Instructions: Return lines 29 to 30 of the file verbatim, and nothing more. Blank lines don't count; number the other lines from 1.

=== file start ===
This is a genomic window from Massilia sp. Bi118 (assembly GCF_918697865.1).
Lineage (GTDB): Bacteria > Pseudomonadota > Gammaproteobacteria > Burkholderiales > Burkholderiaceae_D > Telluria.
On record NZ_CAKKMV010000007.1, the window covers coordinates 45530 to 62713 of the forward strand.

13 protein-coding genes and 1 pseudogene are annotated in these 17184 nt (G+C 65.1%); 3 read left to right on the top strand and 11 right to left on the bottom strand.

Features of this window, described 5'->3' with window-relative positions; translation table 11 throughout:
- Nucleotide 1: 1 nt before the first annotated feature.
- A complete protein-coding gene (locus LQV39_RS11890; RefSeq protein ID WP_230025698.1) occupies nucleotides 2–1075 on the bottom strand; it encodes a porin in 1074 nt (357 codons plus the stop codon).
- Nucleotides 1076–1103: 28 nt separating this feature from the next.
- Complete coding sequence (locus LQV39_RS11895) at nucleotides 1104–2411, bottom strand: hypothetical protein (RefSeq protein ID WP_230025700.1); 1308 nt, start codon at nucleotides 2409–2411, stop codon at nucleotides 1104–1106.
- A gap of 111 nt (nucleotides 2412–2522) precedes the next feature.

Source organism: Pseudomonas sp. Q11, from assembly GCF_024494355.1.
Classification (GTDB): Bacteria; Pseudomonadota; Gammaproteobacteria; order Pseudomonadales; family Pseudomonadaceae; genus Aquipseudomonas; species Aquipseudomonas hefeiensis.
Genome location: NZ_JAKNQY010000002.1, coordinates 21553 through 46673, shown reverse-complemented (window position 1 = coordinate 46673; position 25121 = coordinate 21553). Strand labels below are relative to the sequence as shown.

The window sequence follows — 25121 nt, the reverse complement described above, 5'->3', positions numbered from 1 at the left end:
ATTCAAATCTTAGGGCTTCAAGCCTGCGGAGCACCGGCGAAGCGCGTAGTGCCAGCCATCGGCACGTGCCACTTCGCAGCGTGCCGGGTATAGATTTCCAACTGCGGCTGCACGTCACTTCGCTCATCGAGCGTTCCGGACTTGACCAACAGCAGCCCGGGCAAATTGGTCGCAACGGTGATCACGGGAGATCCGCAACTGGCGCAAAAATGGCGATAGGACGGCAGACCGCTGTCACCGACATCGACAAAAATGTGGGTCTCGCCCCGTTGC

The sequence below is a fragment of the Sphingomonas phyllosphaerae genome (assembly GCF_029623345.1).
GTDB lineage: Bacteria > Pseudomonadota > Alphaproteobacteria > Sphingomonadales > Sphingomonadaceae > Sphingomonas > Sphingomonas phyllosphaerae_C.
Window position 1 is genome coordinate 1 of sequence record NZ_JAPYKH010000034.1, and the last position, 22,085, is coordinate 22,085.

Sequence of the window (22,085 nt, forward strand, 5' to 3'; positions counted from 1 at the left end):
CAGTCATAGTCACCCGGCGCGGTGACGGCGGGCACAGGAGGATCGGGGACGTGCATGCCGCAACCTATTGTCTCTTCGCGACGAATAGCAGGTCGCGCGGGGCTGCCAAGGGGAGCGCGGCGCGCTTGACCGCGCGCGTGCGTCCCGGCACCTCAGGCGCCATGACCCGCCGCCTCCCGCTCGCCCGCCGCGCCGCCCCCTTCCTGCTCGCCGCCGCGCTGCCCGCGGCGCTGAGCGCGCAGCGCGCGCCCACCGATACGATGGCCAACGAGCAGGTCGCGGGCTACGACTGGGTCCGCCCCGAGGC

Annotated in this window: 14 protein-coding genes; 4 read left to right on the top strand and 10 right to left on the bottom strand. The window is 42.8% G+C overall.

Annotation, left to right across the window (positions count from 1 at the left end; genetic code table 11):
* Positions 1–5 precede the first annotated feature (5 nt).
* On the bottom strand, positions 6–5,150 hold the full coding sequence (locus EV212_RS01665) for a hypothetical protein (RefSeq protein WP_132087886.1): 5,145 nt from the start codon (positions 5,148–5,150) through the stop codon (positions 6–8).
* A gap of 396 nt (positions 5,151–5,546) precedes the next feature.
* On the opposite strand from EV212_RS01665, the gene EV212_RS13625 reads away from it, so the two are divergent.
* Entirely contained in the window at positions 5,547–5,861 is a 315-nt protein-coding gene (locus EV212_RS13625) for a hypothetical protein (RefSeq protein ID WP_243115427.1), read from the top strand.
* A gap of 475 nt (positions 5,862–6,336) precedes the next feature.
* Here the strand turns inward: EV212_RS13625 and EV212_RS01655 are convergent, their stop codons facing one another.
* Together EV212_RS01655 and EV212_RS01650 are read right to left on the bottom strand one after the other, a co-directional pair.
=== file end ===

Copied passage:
* Here the strand turns inward: EV212_RS13625 and EV212_RS01655 are convergent, their stop codons facing one another.
* Together EV212_RS01655 and EV212_RS01650 are read right to left on the bottom strand one after the other, a co-directional pair.